Sam Mallard – The Case of the Missing Swan is a ZX Spectrum title from “real-media” indie publisher Monument Micro Games. The game, originally written by World of Spectrum contributor Ersh in 2016, was destined for the Commodore 64 many moons ago, but then rescued, resuscitated and re-written from scratch for our faithful rubber keyed Spec-chum.
“The clock had turned midnight and I was just about to leave my office when there was a knock on my door. It was a Mr Swan, owner of the Swanline shipping company.”
Mallard is a graphic adventure game, heavily inspired by film noir, and has a classic and well trodden storyline – jobbing Private Detective is hired by man to find missing wife. The game starts in Mallard’s office (where else?) after our main protagonist has accepted the case, and follows him off on the hunt of the missing and mysterious Mrs Swan.
Dispensing with the traditional typed input of this type of game, Mallard presents its information on a well laid-out screen where verb-noun choices are made via a SCUMM-esque “Action” menu by using either the keyboard or Kempston joystick. Locations are described in an uncomplicated fashion, with the majority of locations having a functional, and nicey-drawn image in the top right-hand corner. The whole screen is rendered solely in black and white fuelling further the noir atmosphere.
The game engine however, doesn’t come without it’s quirks:
- The strange “inventory” system, where you can’t EXAMINE things from the “action” menu but you have to navigate to the inventory, select the item, then select examine.
- Using just an up and down combination to enter a sequence of numbers (required for a telephone and the obligatory safe) several times is tiresome.
- Many items are not identifiable from the location text, so you are constantly selecting verbs in each area to find them.
It’s very short, and will probably be completed in less than an hour – but don’t let that put you off. The writing is competent, makes a good stab at the genre and the author has shoehorned in a few basic teasers, a homage red herring, and a couple of thought-provoking puzzles. Fear not though, those of a The Secret of Monkey Island disposition should get the first, and the second puzzle concerning a safe is slightly harder, but very rewarding to (pun fully intended) crack.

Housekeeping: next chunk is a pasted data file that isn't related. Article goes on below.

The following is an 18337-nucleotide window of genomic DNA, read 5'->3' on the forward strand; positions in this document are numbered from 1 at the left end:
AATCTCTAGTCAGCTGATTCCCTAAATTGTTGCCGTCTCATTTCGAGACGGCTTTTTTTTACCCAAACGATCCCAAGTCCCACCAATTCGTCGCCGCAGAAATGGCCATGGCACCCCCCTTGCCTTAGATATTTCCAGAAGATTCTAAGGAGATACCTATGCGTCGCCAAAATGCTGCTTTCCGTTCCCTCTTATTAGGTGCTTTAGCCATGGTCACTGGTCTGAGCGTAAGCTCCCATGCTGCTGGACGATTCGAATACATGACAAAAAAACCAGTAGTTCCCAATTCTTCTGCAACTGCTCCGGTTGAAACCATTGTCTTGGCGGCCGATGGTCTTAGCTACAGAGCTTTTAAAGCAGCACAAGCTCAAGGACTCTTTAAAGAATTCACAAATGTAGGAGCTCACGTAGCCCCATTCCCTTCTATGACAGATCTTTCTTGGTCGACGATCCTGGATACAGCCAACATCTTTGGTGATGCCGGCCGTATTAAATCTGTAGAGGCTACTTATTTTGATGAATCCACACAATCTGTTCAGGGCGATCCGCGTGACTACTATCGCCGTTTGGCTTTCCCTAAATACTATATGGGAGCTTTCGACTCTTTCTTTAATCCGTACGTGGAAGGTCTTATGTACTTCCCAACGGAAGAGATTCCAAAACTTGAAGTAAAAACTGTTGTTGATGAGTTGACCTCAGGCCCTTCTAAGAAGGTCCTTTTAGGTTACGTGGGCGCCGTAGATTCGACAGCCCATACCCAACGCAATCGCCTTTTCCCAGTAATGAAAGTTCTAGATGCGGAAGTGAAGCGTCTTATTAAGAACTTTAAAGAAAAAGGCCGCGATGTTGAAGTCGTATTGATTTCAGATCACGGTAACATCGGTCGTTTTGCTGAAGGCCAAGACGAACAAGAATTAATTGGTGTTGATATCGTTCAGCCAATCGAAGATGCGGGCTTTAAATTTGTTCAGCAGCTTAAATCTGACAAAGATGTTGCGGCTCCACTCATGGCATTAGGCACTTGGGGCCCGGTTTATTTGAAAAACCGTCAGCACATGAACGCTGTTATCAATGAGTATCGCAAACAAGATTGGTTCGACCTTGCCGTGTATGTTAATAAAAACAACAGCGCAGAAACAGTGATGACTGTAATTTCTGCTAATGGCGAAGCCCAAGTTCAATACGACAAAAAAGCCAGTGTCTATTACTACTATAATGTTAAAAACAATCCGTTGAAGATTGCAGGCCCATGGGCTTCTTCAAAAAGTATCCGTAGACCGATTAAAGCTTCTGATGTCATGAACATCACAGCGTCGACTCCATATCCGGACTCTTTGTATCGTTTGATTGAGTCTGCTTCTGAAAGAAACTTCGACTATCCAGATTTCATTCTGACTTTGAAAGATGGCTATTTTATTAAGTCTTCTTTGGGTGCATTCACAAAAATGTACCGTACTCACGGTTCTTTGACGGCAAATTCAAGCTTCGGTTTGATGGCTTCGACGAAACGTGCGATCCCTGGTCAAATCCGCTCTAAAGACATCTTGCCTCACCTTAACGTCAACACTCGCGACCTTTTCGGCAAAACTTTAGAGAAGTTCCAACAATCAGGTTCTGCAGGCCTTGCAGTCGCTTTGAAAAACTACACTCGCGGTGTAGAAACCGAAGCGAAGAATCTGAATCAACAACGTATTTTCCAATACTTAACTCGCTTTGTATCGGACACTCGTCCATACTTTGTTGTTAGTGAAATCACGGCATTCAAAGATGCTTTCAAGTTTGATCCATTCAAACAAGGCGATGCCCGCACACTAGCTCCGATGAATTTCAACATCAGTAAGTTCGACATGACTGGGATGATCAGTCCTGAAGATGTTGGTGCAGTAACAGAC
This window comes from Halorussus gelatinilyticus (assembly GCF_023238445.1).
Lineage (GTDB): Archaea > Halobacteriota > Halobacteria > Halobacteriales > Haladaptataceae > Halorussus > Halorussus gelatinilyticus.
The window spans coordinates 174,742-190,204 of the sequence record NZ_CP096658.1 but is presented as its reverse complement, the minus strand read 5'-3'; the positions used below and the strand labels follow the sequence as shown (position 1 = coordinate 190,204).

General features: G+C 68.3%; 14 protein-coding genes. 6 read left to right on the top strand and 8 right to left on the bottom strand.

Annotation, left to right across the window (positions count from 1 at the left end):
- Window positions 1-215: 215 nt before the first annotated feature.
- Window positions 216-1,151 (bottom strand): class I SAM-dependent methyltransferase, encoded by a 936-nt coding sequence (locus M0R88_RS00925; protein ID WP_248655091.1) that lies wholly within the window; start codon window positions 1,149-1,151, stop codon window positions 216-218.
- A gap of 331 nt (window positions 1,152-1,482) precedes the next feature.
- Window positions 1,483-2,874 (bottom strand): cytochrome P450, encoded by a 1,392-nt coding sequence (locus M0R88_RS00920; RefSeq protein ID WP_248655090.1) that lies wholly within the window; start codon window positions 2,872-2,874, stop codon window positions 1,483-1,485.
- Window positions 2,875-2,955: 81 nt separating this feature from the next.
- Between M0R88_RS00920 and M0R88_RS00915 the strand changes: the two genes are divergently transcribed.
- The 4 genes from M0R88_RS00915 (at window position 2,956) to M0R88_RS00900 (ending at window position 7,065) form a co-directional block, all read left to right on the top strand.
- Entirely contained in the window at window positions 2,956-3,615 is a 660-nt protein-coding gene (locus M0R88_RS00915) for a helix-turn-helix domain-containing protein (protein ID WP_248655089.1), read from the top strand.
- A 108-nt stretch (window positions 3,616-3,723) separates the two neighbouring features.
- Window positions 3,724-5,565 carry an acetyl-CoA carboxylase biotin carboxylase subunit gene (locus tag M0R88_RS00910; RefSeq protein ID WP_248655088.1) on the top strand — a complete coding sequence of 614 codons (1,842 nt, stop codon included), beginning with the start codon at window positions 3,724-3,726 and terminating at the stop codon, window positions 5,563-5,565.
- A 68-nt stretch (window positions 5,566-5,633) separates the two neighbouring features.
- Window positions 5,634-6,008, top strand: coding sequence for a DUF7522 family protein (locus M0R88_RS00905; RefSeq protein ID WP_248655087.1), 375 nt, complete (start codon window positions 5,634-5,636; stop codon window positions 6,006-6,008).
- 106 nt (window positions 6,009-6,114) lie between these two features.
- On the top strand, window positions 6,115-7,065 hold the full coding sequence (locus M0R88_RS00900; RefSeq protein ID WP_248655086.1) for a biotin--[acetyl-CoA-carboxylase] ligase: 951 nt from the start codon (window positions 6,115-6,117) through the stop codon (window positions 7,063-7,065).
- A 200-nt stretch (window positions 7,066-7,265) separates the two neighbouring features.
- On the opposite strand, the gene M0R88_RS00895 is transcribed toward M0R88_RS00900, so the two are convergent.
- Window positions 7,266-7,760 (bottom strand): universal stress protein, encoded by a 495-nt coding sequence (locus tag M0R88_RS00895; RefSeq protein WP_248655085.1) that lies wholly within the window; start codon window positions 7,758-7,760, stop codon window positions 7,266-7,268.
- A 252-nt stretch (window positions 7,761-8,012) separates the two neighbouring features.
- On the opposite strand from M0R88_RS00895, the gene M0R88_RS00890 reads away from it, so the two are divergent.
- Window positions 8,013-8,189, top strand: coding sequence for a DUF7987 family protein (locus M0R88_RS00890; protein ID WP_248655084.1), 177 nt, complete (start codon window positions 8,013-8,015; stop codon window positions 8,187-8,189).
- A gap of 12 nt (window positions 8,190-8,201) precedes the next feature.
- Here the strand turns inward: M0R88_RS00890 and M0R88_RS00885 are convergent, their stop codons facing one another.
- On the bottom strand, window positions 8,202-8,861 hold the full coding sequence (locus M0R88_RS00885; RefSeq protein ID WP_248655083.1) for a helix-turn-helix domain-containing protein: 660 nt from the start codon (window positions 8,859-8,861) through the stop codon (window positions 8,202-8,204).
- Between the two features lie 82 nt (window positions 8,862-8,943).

In places the storyline does make huge hand-held leaps, and the end comes up a bit suddenly – feeling slightly rushed. Perhaps the author ran out of steam or reached the poor Speccy’s RAMTOP limit? Nevertheless, it’s a lovely example of the popular homebrew and indie scene that the Spectrum continues to enjoy and a testament to the passionate people behind the cottage-industry publishing labels such as Monument.
Grabbing the game was quite an aside for me. I rarely buy new releases for old machines (my only other purchase being C64anabalt by RGCD) but I was very pleasantly surprised when the game arrived. Credit must go to Monument who have done a stellar job with the game’s packaging and contents.
The inlay is superbly designed and professionally printed and contains a hoard of goodies:
1 x art card
1 x instructions
1 x badge
1 x CD-ROM
1 x game cassette
The CD-ROM is a nice addition and contains a WAV sound file that can be streamed directly into a Spectrum emulator such as Spectaculator, or played back into a real Spectrum by using a standard audio jack cable and LOAD””ed – if you don’t have a cassette recorder. Also on the CD is a handy TAP format file that is ready to run.
Even with the short playing time, the paltry £8.50 for Mallard is fantastic value for money considering what you receive and how well the whole thing is put together. From their website blog, it seems that the game has been a success for Monument, so that’s great to hear.
What are you waiting for? Smoke your last lucky (thanks Fergus), grab your fedora and mosey on over to the publisher website and grab your own copy, or hit them up on Twitter.